Significant changes to European data protection law come into force from 25th May 2018.
Fawcetts has carried out a review of these regulations and would like to take this opportunity to clarify our role under GDPR in the context or the services we provide to our clients.
Data Controllers and Processors
The GDPR defines a controller and processor as follows:-
- Controller – Article 4(7) defines a controller as ‘the natural or legal person, public authority, agency or other body which, alone or jointly with others, determines the purposes and means of the processing of personal data’.
- Processor – Article 4(8) defines a processor as ‘the natural or legal person, public authority, agency or other body which processes personal data on behalf of the controller’.
Guidance from the Information Commissioners Office (ICO) states that ‘accountants and similar providers of professional services work under a range of professional obligations which oblige them to take responsibility for the personal data they process and in doing so they will always be acting as the data controller’.
Our obligations as a data controller
As independent controllers, we do not propose to amend our contractual arrangements with you at this time. However, in-line with our obligations under GDPR, we are taking steps to ensure that we:
- Process personal data fairly, transparently and on lawful grounds.
- Process personal data only for the purpose for which it was collected.
- Ensure that the personal data is adequate, relevant and limited to what is necessary.
- Implement appropriate technical, organisational and security measures.
- Practice data protection by design and default.
- Ensure personal data is adequately protected if it is transferred to destinations outside the European Economic Area.
- Only share personal data where we need to and have included this information in our Privacy Notice.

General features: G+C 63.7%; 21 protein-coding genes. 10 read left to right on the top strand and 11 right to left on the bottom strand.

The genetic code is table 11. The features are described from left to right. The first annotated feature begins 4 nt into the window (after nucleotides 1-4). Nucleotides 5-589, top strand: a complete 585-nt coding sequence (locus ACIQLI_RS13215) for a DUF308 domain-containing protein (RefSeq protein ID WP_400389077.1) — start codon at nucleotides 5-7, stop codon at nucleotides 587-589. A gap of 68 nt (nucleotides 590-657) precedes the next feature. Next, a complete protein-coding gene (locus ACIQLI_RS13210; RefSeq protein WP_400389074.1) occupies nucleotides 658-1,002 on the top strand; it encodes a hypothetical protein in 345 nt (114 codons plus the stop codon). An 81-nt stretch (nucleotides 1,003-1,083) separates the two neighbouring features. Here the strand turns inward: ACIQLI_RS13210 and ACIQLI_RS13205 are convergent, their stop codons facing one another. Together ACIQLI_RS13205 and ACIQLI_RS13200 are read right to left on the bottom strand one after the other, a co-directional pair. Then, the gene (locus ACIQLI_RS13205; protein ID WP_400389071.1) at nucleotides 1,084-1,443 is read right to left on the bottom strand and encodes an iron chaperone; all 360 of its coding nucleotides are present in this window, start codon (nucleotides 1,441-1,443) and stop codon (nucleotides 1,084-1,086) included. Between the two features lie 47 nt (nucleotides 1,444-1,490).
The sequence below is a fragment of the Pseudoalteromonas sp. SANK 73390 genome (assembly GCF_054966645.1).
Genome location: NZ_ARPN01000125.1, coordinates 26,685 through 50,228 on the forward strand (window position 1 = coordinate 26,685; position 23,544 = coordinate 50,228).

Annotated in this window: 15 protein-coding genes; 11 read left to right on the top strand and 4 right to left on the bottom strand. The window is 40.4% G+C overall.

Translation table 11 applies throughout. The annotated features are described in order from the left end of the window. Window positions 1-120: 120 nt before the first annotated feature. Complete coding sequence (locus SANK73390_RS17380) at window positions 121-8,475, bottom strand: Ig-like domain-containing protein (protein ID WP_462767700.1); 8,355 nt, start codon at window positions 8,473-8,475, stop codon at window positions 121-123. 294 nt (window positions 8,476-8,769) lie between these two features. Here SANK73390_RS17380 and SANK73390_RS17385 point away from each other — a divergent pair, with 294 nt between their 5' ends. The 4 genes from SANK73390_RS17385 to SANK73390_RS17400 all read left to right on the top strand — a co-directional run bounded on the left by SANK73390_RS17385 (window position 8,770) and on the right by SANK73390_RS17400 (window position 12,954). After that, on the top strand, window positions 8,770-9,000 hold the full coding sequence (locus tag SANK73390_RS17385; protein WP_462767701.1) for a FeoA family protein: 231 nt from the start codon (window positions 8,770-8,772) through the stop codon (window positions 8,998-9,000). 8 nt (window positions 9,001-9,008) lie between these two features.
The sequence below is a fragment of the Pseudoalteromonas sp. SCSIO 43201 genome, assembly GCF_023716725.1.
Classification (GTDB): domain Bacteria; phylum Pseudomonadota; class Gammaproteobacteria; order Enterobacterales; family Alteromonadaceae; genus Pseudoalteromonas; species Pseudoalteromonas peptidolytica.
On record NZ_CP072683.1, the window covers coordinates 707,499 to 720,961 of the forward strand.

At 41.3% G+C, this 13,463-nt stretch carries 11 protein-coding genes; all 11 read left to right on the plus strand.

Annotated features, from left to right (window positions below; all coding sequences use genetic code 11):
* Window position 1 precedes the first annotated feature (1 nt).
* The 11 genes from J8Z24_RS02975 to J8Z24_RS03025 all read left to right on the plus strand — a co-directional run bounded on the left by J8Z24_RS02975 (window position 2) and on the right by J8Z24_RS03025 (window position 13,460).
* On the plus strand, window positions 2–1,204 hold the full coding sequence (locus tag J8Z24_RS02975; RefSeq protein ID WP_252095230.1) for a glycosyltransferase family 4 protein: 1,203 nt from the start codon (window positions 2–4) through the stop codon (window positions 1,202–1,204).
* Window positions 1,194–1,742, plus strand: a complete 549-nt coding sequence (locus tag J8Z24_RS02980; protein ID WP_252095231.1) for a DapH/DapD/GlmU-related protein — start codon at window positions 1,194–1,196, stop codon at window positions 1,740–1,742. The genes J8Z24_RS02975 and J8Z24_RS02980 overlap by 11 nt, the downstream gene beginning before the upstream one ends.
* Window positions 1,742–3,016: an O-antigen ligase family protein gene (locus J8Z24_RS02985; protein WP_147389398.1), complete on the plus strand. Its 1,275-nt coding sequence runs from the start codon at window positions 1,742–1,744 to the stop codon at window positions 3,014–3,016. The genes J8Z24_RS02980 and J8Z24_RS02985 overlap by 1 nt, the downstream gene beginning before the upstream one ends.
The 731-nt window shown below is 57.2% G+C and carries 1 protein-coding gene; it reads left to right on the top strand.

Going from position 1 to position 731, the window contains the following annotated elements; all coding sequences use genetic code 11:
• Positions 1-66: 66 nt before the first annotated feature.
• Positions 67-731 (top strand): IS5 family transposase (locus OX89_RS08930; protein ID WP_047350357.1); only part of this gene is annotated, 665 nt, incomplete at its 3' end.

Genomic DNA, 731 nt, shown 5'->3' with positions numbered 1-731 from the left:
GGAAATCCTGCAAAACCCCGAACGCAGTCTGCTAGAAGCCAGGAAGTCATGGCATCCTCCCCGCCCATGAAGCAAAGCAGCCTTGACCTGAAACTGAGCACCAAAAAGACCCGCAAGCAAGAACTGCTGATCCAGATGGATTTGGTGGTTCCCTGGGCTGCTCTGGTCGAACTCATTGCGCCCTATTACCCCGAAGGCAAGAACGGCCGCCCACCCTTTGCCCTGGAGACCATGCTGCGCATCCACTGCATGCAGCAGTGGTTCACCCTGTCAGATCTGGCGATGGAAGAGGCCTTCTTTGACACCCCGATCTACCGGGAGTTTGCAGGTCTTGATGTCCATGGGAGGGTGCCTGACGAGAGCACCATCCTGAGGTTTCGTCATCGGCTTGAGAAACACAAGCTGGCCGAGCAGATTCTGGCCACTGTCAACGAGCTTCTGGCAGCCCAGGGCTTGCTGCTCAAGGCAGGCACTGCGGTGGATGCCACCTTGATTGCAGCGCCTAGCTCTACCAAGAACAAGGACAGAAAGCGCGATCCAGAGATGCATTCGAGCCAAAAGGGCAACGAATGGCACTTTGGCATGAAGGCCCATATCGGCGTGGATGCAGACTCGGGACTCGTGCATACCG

- Retain personal data only for as long as is necessary.
- Honour individuals’ rights.
Our updated Terms & Conditions as well as our Privacy Notice will be on our web site before 25th May.
If you have any questions regarding this statement or our personal data handling practices, please contact our Privacy Controller at firstname.lastname@example.org .
Request a callback
On 19 September 2016 HM Revenue & Customs (HMRC) decided to stop sending out paper copies of several important documents relating to Corporation Tax.
Despite this move taking place nearly two years ago, a quick search online indicates that many taxpayers are not aware that HMRC has changed some of its administration procedures for Corporation Tax returns.
The changes implemented by the Revenue, as part of a cost-cutting exercise, saw it stop sending out paper versions of:
- acknowledgement of receipt of a Corporation Tax return (CT620 ACK)
- letter showing the key corporation tax filing and payment dates (CT610/CT610A)
- Budget insert which shows the changes to Corporation Tax following the Budget and is usually issued with the notice to deliver a company tax return – this will be made available online instead
- authorising your agent form (64-8) which used to be issued with the “Information for new companies letter” (Form CT41G)
- filing reminder letters which used to be issued 28 days before the return due date
- notes issued with Corporation Tax return
- various other Corporation Tax forms such as the notice of amendment to a return.
Following these changes, companies and agents are now expected to check Corporation Tax via the Online View Liabilities and Payments section of HMRC’s website to see details of their return.
Link: Corporation Tax